My Prediction: E-M1 Firmware Update

Started Aug 23, 2014 | Discussions thread
(unknown member) Veteran Member • Posts: 3,010
Re: My Prediction: E-M1 Firmware Update

Tony8232 wrote:

Its RKM wrote:

Godfrey wrote:

Landscapephoto99 wrote:

High quality doesn't necessarily have to mean 4K. If the video of the E-M1 improves to the level of the GH3, with the Olympus IBIS, it will be quite an impressive all around piece of equipment. It's just a shame that Panasonic seems stingier with their sensor technology than Sony. I still remember the bad old days of the first m43, before Olympus starting sourcing from Sony for the E-M5, where Olympus was always using hand me down technology in their sensors from Panasonic.

Heat due to the floating sensor will prevent it. This is basic physics.

That isn't physics at all, it is mere speculation.

The main power dissipation on a CMOS sensor is during readout and the EM-1 already runs quite happily at 10fps for full 16Mp resolution - and outputs additional frames in between those to update the EVF. Running at 3x the frame rate (ie. 30fps) with half as much data (4K video) doesn't seem too much, if at all, beyond the power levels that the IBIS system already dissipates quite satisfactorily.

I'm not saying that the EM-1 is likely to get 4K, in fact I think its very unlikely to, but the power dissipation capability of the IBIS mount is unlikely to be a deciding factor - or at all relevant.

heat is built up over time. there is a BIG difference in shooting 50 stills at full resolution for a few seconds to running 8mp at 30fps for even 5 minutes.....let alone much longer takes.

The heat from even 100 full res stills continually would be easily coped with by almost any camera.....what would happen if you (could) shoot continually for 10 minutes at full res???? I think the camera would be very very hot if you could.

If your camera is on then then the sensor is on . The screen and viewfinder are displaying video so what's the differece if its recorded into memory as far as heat dissapation is concerned. Unless they have to drastically up the scan rate for 4k video. Seriously I don't see problem. I must be missing something. This isn't statement of fact it's more a question. What is the issue? I could see the microprossor not being able to keep up or the may be too slow but the sensor overheating why?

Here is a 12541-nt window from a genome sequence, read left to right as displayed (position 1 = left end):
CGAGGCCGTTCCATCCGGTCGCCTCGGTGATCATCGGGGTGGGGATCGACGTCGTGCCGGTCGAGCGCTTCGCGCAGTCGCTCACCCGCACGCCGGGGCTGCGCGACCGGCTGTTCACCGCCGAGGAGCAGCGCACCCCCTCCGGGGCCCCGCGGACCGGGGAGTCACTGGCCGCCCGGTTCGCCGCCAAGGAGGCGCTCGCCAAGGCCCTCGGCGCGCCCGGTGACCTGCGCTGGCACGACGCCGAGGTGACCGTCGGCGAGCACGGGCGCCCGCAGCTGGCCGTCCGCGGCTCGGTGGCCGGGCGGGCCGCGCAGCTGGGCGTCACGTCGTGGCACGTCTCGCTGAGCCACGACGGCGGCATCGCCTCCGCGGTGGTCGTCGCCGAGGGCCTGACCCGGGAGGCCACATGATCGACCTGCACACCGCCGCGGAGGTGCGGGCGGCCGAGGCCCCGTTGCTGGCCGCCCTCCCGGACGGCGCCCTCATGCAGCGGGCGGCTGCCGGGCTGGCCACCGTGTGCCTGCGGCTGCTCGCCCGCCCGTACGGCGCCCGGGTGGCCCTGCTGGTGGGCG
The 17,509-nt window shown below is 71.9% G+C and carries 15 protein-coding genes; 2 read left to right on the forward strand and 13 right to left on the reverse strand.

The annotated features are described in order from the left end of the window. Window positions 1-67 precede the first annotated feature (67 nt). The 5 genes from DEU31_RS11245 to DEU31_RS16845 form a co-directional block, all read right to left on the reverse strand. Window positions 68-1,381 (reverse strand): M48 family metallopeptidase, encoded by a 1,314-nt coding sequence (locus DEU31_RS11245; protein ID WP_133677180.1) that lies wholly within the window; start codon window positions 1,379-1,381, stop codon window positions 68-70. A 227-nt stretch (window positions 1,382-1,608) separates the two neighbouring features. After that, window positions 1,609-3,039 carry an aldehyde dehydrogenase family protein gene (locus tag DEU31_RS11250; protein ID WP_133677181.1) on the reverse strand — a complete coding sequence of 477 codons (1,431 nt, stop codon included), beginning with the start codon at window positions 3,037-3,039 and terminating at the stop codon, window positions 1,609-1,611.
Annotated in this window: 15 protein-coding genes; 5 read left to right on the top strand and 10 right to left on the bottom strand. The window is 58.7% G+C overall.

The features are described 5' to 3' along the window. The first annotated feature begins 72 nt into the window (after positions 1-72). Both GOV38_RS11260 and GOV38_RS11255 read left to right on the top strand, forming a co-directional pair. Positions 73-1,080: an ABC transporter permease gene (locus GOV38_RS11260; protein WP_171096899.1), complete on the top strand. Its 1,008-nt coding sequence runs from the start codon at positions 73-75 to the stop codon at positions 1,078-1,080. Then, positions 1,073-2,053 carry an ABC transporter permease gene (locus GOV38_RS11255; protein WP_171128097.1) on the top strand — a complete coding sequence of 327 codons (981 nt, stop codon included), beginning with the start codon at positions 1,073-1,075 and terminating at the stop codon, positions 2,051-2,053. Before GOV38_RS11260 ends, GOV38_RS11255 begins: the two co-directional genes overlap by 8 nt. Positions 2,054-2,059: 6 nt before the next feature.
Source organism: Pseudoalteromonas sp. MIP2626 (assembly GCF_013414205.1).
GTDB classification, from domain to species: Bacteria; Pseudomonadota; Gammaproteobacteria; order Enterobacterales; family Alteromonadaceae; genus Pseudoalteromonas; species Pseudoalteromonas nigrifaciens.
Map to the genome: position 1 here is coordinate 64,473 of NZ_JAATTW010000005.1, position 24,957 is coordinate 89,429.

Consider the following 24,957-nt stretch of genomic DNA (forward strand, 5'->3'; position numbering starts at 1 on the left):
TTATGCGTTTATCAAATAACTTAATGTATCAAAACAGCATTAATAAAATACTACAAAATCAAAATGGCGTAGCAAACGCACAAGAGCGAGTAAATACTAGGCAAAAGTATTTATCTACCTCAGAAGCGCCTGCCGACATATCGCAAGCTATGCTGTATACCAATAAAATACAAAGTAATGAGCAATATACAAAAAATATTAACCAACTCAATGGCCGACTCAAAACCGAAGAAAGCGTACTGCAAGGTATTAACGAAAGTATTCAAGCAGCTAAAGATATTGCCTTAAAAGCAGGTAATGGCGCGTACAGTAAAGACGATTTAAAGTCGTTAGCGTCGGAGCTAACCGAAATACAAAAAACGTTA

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http://www.flickr.com/photos/90891174@N04/

Many cameras overheat and simply stop but they don't do it when recording stills .....only video....actually if you shot stills long enough and fast enough some would too but the buffers are smaller than that.

newer cameras are better in most cases but larger sensor cameras even with HD get hot and if hot enough will stop (or get really noisy).

In some cameras the heat dissipates into the lens mount I think so a huge lens made out of metal might make an excellent heatsink.

I would think that 4k at higher frame rates might be not in some cameras now because of heat issues...

I am no expert in this ......I have an electrical/electronics background but from a very long time ago and I have fat fingers so was lousy at it (I did work in aircraft instrument/electrics for a while and in a powerhouse and battery shop and Navy base electrician briefly).

I worked in a Steel Mill for 32 years as an Electronic Repairman. That line of work is defunct now labor costs coupled with cheap manufacturing have ended that job. It's less expensive and faster most times to replace rather than repair.

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